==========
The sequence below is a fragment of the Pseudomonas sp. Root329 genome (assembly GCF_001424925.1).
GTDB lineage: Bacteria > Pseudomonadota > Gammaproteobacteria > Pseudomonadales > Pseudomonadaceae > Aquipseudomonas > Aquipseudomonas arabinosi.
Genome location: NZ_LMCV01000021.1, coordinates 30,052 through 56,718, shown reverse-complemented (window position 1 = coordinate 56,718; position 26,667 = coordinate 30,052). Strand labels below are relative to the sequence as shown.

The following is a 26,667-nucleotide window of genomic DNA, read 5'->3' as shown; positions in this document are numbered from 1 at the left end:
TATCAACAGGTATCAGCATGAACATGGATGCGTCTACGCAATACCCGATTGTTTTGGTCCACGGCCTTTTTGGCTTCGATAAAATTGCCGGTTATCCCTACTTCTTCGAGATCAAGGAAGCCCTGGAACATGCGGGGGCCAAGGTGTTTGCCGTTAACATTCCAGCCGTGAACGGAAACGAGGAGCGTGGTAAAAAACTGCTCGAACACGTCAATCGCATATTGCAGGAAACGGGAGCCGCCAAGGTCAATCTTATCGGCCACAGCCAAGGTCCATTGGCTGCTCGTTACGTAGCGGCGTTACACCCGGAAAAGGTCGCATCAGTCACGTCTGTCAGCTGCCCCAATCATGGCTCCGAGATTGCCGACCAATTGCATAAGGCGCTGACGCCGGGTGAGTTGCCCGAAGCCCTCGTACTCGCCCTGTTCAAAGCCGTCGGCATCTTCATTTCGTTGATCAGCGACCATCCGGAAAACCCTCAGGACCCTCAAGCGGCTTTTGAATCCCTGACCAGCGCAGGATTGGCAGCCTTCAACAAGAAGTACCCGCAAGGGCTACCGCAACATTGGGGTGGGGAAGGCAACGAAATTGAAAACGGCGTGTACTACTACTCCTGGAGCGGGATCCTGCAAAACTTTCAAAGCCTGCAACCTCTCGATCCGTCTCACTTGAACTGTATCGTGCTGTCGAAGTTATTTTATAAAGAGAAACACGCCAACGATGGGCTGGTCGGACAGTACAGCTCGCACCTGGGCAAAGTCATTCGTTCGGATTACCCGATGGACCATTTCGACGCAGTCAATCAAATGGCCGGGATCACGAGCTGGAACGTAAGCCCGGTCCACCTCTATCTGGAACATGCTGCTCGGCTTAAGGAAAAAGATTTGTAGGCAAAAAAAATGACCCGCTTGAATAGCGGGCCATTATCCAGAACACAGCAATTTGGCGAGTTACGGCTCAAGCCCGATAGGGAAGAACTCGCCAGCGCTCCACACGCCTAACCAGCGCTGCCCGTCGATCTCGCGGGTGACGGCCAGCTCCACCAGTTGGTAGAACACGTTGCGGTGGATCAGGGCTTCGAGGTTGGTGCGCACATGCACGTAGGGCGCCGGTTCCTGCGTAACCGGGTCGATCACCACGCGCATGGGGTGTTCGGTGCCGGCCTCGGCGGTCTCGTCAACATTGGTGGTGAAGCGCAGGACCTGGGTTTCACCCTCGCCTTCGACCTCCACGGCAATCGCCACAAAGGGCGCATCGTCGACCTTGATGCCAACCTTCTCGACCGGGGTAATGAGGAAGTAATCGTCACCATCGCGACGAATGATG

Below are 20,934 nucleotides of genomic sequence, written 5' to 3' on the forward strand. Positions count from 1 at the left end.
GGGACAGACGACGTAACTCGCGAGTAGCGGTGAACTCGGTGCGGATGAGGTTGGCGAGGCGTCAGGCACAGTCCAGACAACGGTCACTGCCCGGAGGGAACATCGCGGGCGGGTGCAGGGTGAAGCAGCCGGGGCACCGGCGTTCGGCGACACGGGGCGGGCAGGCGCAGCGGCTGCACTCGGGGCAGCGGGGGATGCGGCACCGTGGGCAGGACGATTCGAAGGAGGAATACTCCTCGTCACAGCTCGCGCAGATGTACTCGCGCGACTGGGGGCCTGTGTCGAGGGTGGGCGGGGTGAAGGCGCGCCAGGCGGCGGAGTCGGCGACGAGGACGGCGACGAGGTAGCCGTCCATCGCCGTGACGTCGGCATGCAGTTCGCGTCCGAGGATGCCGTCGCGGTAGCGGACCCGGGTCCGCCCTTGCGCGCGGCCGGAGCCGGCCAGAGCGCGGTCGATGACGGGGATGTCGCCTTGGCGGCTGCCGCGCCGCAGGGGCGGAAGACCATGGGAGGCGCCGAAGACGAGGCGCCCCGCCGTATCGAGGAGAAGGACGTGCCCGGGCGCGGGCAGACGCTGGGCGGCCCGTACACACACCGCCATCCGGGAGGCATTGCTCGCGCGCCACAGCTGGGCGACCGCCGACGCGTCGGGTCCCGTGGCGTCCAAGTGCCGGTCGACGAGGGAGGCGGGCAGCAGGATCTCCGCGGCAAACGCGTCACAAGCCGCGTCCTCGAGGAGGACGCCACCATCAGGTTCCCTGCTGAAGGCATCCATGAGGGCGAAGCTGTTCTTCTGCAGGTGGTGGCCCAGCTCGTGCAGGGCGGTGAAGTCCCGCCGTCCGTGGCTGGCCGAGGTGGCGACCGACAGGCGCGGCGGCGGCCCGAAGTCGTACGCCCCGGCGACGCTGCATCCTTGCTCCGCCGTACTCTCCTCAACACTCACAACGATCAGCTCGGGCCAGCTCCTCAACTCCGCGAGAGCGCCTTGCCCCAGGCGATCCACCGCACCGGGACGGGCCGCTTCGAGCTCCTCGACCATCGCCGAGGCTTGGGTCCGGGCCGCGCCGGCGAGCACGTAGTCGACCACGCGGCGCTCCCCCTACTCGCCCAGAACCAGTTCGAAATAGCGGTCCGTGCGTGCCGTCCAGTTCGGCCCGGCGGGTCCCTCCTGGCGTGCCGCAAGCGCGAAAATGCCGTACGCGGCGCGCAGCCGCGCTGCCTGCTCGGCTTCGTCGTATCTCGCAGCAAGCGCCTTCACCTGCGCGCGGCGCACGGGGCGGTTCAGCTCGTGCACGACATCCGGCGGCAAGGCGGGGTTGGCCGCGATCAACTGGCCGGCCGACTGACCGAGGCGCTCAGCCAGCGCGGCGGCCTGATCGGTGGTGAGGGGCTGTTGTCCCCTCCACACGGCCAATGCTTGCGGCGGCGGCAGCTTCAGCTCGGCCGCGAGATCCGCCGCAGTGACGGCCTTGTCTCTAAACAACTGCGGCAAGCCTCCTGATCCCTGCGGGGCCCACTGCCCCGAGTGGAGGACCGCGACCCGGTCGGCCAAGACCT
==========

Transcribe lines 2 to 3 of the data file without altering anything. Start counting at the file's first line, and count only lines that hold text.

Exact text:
GTDB lineage: Bacteria > Pseudomonadota > Gammaproteobacteria > Pseudomonadales > Pseudomonadaceae > Aquipseudomonas > Aquipseudomonas arabinosi.
Genome location: NZ_LMCV01000021.1, coordinates 30,052 through 56,718, shown reverse-complemented (window position 1 = coordinate 56,718; position 26,667 = coordinate 30,052). Strand labels below are relative to the sequence as shown.